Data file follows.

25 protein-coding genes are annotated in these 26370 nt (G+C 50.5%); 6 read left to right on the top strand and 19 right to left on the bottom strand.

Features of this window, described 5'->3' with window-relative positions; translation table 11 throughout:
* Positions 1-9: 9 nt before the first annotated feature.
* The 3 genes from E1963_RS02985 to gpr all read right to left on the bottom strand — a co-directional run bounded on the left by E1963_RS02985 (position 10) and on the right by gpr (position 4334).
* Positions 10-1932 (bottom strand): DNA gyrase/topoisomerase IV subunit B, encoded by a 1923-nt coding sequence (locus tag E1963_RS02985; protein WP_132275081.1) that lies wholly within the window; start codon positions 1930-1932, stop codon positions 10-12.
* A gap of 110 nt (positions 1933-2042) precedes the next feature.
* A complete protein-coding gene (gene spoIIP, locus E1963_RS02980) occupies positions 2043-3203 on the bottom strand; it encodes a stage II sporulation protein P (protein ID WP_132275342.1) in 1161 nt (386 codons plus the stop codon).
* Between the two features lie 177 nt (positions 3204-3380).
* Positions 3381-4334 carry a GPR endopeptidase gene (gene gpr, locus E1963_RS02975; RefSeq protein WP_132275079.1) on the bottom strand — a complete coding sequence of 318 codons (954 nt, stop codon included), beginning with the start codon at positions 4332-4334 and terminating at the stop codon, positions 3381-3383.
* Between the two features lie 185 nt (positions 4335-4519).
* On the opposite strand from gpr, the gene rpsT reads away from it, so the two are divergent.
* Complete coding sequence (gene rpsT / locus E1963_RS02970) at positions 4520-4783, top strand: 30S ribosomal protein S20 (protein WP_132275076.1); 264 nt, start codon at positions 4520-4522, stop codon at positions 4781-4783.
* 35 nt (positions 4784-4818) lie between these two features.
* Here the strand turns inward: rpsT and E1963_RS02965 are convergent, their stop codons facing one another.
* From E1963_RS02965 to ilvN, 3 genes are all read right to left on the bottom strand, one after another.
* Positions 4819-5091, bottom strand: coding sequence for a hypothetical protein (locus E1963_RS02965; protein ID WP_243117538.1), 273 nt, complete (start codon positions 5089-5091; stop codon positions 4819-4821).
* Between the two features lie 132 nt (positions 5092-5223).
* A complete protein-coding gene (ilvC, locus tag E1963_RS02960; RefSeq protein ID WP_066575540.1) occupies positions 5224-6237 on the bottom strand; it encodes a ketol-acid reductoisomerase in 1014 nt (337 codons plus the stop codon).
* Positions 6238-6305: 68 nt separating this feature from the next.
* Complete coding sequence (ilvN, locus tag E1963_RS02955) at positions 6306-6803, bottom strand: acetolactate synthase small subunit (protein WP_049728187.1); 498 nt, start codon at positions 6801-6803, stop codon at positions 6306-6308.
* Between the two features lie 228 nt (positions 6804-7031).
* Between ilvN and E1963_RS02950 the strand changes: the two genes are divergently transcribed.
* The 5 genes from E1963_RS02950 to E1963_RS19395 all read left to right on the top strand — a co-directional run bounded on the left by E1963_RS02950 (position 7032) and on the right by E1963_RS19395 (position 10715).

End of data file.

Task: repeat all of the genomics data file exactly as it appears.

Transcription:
25 protein-coding genes are annotated in these 26370 nt (G+C 50.5%); 6 read left to right on the top strand and 19 right to left on the bottom strand.

Features of this window, described 5'->3' with window-relative positions; translation table 11 throughout:
* Positions 1-9: 9 nt before the first annotated feature.
* The 3 genes from E1963_RS02985 to gpr all read right to left on the bottom strand — a co-directional run bounded on the left by E1963_RS02985 (position 10) and on the right by gpr (position 4334).
* Positions 10-1932 (bottom strand): DNA gyrase/topoisomerase IV subunit B, encoded by a 1923-nt coding sequence (locus tag E1963_RS02985; protein WP_132275081.1) that lies wholly within the window; start codon positions 1930-1932, stop codon positions 10-12.
* A gap of 110 nt (positions 1933-2042) precedes the next feature.
* A complete protein-coding gene (gene spoIIP, locus E1963_RS02980) occupies positions 2043-3203 on the bottom strand; it encodes a stage II sporulation protein P (protein ID WP_132275342.1) in 1161 nt (386 codons plus the stop codon).
* Between the two features lie 177 nt (positions 3204-3380).
* Positions 3381-4334 carry a GPR endopeptidase gene (gene gpr, locus E1963_RS02975; RefSeq protein WP_132275079.1) on the bottom strand — a complete coding sequence of 318 codons (954 nt, stop codon included), beginning with the start codon at positions 4332-4334 and terminating at the stop codon, positions 3381-3383.
* Between the two features lie 185 nt (positions 4335-4519).
* On the opposite strand from gpr, the gene rpsT reads away from it, so the two are divergent.
* Complete coding sequence (gene rpsT / locus E1963_RS02970) at positions 4520-4783, top strand: 30S ribosomal protein S20 (protein WP_132275076.1); 264 nt, start codon at positions 4520-4522, stop codon at positions 4781-4783.
* 35 nt (positions 4784-4818) lie between these two features.
* Here the strand turns inward: rpsT and E1963_RS02965 are convergent, their stop codons facing one another.
* From E1963_RS02965 to ilvN, 3 genes are all read right to left on the bottom strand, one after another.
* Positions 4819-5091, bottom strand: coding sequence for a hypothetical protein (locus E1963_RS02965; protein ID WP_243117538.1), 273 nt, complete (start codon positions 5089-5091; stop codon positions 4819-4821).
* Between the two features lie 132 nt (positions 5092-5223).
* A complete protein-coding gene (ilvC, locus tag E1963_RS02960; RefSeq protein ID WP_066575540.1) occupies positions 5224-6237 on the bottom strand; it encodes a ketol-acid reductoisomerase in 1014 nt (337 codons plus the stop codon).
* Positions 6238-6305: 68 nt separating this feature from the next.
* Complete coding sequence (ilvN, locus tag E1963_RS02955) at positions 6306-6803, bottom strand: acetolactate synthase small subunit (protein WP_049728187.1); 498 nt, start codon at positions 6801-6803, stop codon at positions 6306-6308.
* Between the two features lie 228 nt (positions 6804-7031).
* Between ilvN and E1963_RS02950 the strand changes: the two genes are divergently transcribed.
* The 5 genes from E1963_RS02950 to E1963_RS19395 all read left to right on the top strand — a co-directional run bounded on the left by E1963_RS02950 (position 7032) and on the right by E1963_RS19395 (position 10715).